Five days after the accident, we went and picked up his bike at the impound lot. Its broken frame and shattered front-end were a visual example of my battered psyche. I had to be strong, for him, for me, for us.

Days melded into a standing ritual. Up for prayer, to the shower. Off to the SICU waiting room where I anticipated our brief encounters five times a day. There I talked to him; I rubbed his feet; I whispered to him of my sexual desires. I bathed him and told him jokes and gossip and the prayers others were sending. When people came to pray; I asked them to touch him. I brushed and braided his hair. I consistently told him that although I was selfish and wanted him to stay that he and Creator would have to decide.

When his parents came, I talked with them about what he wanted when he died. We spoke of love and shared memories, tears, laughter and hope. We finally settled on a DNR order. We joked that if I didn’t before, I now knew my darling man inside and out, given my attentiveness and his open abdomen.

Through every surgical procedure, I prayed. About three weeks into my vigil, I shopped for red flannel and black and white yarn. Between visits, I sat and handstitched the burial blanket with which to wrap my warrior when he left this plane, as a young or old man. 

On the sixteenth day he finally opened his eyes and smiled at me. But the rollarcoaster ride we had experienced thus far wasn’t over. His condition would improve and I hoped; he would crash and I would hope. Support came to me through the hospital staff, other SICU families, Native Americans and our biker Family and other bikers from all over. I occasionally had access to the Internet and was able to communicate to the world about our lives through that medium.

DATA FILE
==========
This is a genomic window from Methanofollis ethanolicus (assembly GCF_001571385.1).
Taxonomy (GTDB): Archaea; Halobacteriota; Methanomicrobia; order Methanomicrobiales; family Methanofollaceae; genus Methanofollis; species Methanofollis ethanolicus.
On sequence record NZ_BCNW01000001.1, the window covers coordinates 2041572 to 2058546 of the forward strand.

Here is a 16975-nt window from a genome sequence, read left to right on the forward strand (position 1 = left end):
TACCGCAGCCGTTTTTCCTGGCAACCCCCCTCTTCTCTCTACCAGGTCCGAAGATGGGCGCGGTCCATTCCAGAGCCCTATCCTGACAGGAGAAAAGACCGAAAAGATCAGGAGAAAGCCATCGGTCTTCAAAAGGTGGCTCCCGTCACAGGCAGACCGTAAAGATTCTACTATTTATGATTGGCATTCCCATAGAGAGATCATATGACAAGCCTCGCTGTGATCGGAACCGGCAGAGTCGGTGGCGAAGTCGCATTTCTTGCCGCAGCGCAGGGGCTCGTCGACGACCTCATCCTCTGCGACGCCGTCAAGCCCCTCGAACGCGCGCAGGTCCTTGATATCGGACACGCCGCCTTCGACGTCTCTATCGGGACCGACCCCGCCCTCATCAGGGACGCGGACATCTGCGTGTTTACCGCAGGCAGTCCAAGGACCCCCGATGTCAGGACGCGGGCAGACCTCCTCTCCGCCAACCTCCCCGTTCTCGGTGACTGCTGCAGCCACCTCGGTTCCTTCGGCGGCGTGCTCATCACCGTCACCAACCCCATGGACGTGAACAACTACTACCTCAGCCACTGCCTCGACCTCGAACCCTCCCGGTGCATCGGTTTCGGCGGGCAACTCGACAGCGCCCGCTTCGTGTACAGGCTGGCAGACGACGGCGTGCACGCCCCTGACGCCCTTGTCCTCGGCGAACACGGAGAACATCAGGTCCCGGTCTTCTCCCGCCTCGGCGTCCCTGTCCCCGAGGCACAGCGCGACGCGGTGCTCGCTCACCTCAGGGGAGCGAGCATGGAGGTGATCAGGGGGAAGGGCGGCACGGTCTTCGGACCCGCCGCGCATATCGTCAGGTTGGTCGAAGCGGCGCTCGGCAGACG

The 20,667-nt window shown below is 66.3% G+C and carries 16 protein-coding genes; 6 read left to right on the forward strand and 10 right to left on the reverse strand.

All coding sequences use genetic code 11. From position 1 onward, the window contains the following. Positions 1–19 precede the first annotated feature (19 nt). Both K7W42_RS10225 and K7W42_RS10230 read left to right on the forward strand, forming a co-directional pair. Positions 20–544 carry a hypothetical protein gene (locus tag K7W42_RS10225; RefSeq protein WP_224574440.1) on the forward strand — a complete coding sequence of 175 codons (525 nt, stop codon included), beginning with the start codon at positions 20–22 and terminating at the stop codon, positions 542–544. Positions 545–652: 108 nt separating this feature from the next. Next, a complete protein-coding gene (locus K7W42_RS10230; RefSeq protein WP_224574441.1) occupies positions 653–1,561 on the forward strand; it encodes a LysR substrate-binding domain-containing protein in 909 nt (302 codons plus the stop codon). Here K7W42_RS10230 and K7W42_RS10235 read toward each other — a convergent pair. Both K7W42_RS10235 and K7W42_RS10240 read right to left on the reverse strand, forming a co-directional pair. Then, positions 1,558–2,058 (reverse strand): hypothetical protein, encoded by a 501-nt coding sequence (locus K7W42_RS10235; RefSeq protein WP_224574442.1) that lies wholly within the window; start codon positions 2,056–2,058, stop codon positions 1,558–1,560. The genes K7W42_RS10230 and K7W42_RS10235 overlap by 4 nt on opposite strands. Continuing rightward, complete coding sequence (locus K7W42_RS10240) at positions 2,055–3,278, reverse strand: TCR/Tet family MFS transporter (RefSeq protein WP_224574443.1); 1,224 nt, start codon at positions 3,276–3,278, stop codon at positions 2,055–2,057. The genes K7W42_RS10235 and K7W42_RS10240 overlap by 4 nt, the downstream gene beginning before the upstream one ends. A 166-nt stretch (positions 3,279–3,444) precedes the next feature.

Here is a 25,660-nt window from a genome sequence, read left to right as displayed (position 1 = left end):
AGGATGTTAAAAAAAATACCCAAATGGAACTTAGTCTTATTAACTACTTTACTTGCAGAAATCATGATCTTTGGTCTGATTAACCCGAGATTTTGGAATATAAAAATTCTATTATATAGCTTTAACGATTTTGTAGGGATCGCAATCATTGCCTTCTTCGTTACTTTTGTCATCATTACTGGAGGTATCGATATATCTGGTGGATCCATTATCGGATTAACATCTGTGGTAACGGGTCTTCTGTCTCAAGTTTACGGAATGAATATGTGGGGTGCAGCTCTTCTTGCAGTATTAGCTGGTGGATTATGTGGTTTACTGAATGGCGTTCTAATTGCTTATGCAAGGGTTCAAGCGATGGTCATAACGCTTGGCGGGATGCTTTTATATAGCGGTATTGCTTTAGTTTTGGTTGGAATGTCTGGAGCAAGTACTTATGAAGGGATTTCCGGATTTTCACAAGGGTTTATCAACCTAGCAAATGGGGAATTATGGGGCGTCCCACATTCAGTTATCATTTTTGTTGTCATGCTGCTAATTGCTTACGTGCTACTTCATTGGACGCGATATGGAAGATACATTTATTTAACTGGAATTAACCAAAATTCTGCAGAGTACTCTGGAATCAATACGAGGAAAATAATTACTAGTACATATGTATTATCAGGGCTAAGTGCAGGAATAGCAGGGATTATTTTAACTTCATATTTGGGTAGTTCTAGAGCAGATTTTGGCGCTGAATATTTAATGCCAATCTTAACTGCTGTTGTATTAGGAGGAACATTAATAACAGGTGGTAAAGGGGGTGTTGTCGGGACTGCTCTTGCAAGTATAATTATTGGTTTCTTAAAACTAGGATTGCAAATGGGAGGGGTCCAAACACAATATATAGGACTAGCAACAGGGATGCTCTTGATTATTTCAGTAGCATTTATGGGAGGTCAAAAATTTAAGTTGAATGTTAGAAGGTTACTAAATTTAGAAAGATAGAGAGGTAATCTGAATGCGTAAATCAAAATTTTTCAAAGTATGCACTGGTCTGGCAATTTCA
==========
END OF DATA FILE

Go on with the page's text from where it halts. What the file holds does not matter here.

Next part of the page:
On the thirty-first day, he moved and lifted his hand about three inches in greeting to one of our most steadfast visitors. On the thirty-fourth day he was humming and gave me kisses. My heart leaped with joy; my hope for his recovery was huge. Creator’s power was felt ever encircling his bed.

We celebrated his birthday with two cakes – one for each shift on the unit. I shopped quickly between visits for a Walkman so he could get some normal stimulation. He was alert for a short while; I kept hoping.

The next day, we were back on the rollarcoaster. Around 8pm, the chief of surgery and the resident came to talk with me. They wanted to do another surgery – the eighth. This time, the chance of his survival was less than fifteen percent; I declined. Were he to die, it would not be on a cold operating table surrounded by strangers. I was holding his hand fifteen hours later when he and Creator decided he could leave. His doctors called me brave and thanked me for the professional relationship we had developed. I didn’t feel brave; I felt old.

In the traditions of my people, a widow mourns for a year. Oftentimes, the mourner cuts their hair; I only trimmed mine since the idea of cutting it was a tremendous bone of contention with my man. Creator gifted me the opportunity to send my man home in the traditional way when exactly twelve months later, I re-entered the powwow circle. Although the genesis of my buckskin dress was prior to our fated vacation, it was not completed until a week before powwow. While the Northern drum played “The Traveling Song”, during the women’s traditional dance, I sent him home. It was as difficult a process as the decision I made about the eighth surgery.

The year following his death was fraught with adjustment. I have gained a great appreciation for the lessons provided. The gifts provided through all the pain include the awareness that everything, and everyone, has a season. I am aware that the rainbow appears to give me a memory of my darling man and I know I must carry on, to share the love and hope I have come to know-with all my relations.